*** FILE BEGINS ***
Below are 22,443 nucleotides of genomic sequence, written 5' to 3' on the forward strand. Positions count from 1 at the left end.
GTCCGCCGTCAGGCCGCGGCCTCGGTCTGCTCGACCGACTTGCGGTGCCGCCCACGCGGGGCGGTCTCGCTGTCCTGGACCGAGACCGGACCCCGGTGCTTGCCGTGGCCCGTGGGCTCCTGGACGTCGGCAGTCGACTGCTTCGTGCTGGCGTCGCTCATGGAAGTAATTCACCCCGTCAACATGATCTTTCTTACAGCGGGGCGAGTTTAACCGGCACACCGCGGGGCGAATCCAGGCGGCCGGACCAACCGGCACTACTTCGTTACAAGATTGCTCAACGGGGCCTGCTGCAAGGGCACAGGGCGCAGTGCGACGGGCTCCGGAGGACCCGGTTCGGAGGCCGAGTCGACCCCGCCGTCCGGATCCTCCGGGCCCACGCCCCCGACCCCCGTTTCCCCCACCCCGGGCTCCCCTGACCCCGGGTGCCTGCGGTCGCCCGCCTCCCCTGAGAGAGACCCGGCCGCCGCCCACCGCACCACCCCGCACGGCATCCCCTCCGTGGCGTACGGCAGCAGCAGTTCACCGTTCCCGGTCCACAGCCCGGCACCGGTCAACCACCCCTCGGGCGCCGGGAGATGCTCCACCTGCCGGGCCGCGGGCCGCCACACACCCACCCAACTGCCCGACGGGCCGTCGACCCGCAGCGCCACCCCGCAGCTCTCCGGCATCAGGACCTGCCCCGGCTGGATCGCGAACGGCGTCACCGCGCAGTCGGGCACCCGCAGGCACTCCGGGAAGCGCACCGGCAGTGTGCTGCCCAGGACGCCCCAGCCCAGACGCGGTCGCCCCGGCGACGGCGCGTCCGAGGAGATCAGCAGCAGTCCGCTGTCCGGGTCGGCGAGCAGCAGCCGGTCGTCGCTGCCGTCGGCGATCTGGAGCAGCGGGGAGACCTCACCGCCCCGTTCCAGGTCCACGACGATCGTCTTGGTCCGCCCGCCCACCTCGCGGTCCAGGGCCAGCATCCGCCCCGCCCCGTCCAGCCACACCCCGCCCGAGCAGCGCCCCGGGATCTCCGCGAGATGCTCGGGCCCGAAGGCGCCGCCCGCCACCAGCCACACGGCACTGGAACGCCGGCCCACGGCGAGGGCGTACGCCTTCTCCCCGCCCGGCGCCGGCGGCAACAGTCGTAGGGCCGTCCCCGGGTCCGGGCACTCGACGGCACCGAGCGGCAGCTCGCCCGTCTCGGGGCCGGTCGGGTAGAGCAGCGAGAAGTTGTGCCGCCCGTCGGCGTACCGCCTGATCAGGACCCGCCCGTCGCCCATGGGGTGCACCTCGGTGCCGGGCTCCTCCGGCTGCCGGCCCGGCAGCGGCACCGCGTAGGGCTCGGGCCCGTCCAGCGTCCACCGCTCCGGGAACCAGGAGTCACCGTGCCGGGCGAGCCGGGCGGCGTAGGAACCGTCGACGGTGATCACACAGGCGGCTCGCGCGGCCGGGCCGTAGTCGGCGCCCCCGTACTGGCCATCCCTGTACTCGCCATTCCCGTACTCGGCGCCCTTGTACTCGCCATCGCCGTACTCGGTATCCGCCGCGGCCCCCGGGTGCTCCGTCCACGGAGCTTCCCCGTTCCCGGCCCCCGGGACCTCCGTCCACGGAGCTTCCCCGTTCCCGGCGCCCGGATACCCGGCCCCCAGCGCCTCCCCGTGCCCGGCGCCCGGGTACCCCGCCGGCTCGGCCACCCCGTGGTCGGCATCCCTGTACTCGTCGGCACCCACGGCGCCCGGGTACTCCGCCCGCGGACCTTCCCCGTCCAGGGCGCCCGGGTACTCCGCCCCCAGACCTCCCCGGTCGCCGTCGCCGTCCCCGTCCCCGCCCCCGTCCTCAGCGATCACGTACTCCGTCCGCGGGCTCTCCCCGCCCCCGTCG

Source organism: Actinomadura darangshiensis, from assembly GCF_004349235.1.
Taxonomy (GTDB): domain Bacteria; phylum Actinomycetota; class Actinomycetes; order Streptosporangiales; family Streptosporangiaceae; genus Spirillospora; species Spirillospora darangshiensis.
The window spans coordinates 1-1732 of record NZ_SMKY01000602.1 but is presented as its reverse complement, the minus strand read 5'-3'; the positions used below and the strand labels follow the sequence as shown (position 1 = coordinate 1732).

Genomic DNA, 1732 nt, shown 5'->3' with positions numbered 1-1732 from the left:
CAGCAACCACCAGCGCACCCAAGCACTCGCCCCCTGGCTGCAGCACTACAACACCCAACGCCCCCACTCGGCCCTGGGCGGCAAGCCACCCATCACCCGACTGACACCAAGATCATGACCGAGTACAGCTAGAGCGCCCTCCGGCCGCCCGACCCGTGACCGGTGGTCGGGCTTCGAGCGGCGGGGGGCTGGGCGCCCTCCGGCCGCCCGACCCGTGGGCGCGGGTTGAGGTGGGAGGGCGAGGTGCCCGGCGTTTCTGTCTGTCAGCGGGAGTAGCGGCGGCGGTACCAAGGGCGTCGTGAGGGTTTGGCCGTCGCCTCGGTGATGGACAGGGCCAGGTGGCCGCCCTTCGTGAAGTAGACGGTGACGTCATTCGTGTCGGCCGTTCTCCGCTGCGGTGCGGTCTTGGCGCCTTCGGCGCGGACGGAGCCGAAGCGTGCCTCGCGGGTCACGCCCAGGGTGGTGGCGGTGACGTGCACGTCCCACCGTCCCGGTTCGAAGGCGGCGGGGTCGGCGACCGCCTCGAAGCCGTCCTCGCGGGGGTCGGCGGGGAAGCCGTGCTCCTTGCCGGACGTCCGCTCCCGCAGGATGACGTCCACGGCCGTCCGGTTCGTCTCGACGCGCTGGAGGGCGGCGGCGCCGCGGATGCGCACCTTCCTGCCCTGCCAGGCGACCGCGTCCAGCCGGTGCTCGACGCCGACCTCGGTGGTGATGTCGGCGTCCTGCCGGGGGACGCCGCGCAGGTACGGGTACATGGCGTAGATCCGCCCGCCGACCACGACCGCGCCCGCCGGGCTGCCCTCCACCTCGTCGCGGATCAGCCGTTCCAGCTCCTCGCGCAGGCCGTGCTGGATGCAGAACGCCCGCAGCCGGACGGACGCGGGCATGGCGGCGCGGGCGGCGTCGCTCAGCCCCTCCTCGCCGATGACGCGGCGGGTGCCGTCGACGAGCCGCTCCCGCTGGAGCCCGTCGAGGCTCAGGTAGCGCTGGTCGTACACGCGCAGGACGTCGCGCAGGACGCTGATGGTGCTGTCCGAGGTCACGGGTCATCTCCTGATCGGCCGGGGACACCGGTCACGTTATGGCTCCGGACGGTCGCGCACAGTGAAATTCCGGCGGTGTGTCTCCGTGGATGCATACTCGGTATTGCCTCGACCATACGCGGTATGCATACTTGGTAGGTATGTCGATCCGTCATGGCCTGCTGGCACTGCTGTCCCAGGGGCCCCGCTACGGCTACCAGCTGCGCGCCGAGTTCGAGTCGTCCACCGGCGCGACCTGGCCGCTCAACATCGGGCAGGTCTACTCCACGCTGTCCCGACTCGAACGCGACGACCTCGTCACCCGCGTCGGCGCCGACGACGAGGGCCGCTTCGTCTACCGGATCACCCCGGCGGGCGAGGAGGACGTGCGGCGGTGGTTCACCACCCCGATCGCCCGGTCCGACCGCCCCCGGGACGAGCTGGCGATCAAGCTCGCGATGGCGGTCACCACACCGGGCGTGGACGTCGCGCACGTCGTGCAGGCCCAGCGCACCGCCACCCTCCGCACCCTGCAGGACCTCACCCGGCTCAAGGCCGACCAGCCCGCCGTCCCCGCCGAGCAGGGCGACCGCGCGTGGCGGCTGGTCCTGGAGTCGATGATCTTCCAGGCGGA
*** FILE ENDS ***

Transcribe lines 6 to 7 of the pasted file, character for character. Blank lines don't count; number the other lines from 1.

Genomic DNA, 1732 nt, shown 5'->3' with positions numbered 1-1732 from the left:
CAGCAACCACCAGCGCACCCAAGCACTCGCCCCCTGGCTGCAGCACTACAACACCCAACGCCCCCACTCGGCCCTGGGCGGCAAGCCACCCATCACCCGACTGACACCAAGATCATGACCGAGTACAGCTAGAGCGCCCTCCGGCCGCCCGACCCGTGACCGGTGGTCGGGCTTCGAGCGGCGGGGGGCTGGGCGCCCTCCGGCCGCCCGACCCGTGGGCGCGGGTTGAGGTGGGAGGGCGAGGTGCCCGGCGTTTCTGTCTGTCAGCGGGAGTAGCGGCGGCGGTACCAAGGGCGTCGTGAGGGTTTGGCCGTCGCCTCGGTGATGGACAGGGCCAGGTGGCCGCCCTTCGTGAAGTAGACGGTGACGTCATTCGTGTCGGCCGTTCTCCGCTGCGGTGCGGTCTTGGCGCCTTCGGCGCGGACGGAGCCGAAGCGTGCCTCGCGGGTCACGCCCAGGGTGGTGGCGGTGACGTGCACGTCCCACCGTCCCGGTTCGAAGGCGGCGGGGTCGGCGACCGCCTCGAAGCCGTCCTCGCGGGGGTCGGCGGGGAAGCCGTGCTCCTTGCCGGACGTCCGCTCCCGCAGGATGACGTCCACGGCCGTCCGGTTCGTCTCGACGCGCTGGAGGGCGGCGGCGCCGCGGATGCGCACCTTCCTGCCCTGCCAGGCGACCGCGTCCAGCCGGTGCTCGACGCCGACCTCGGTGGTGATGTCGGCGTCCTGCCGGGGGACGCCGCGCAGGTACGGGTACATGGCGTAGATCCGCCCGCCGACCACGACCGCGCCCGCCGGGCTGCCCTCCACCTCGTCGCGGATCAGCCGTTCCAGCTCCTCGCGCAGGCCGTGCTGGATGCAGAACGCCCGCAGCCGGACGGACGCGGGCATGGCGGCGCGGGCGGCGTCGCTCAGCCCCTCCTCGCCGATGACGCGGCGGGTGCCGTCGACGAGCCGCTCCCGCTGGAGCCCGTCGAGGCTCAGGTAGCGCTGGTCGTACACGCGCAGGACGTCGCGCAGGACGCTGATGGTGCTGTCCGAGGTCACGGGTCATCTCCTGATCGGCCGGGGACACCGGTCACGTTATGGCTCCGGACGGTCGCGCACAGTGAAATTCCGGCGGTGTGTCTCCGTGGATGCATACTCGGTATTGCCTCGACCATACGCGGTATGCATACTTGGTAGGTATGTCGATCCGTCATGGCCTGCTGGCACTGCTGTCCCAGGGGCCCCGCTACGGCTACCAGCTGCGCGCCGAGTTCGAGTCGTCCACCGGCGCGACCTGGCCGCTCAACATCGGGCAGGTCTACTCCACGCTGTCCCGACTCGAACGCGACGACCTCGTCACCCGCGTCGGCGCCGACGACGAGGGCCGCTTCGTCTACCGGATCACCCCGGCGGGCGAGGAGGACGTGCGGCGGTGGTTCACCACCCCGATCGCCCGGTCCGACCGCCCCCGGGACGAGCTGGCGATCAAGCTCGCGATGGCGGTCACCACACCGGGCGTGGACGTCGCGCACGTCGTGCAGGCCCAGCGCACCGCCACCCTCCGCACCCTGCAGGACCTCACCCGGCTCAAGGCCGACCAGCCCGCCGTCCCCGCCGAGCAGGGCGACCGCGCGTGGCGGCTGGTCCTGGAGTCGATGATCTTCCAGGCGGA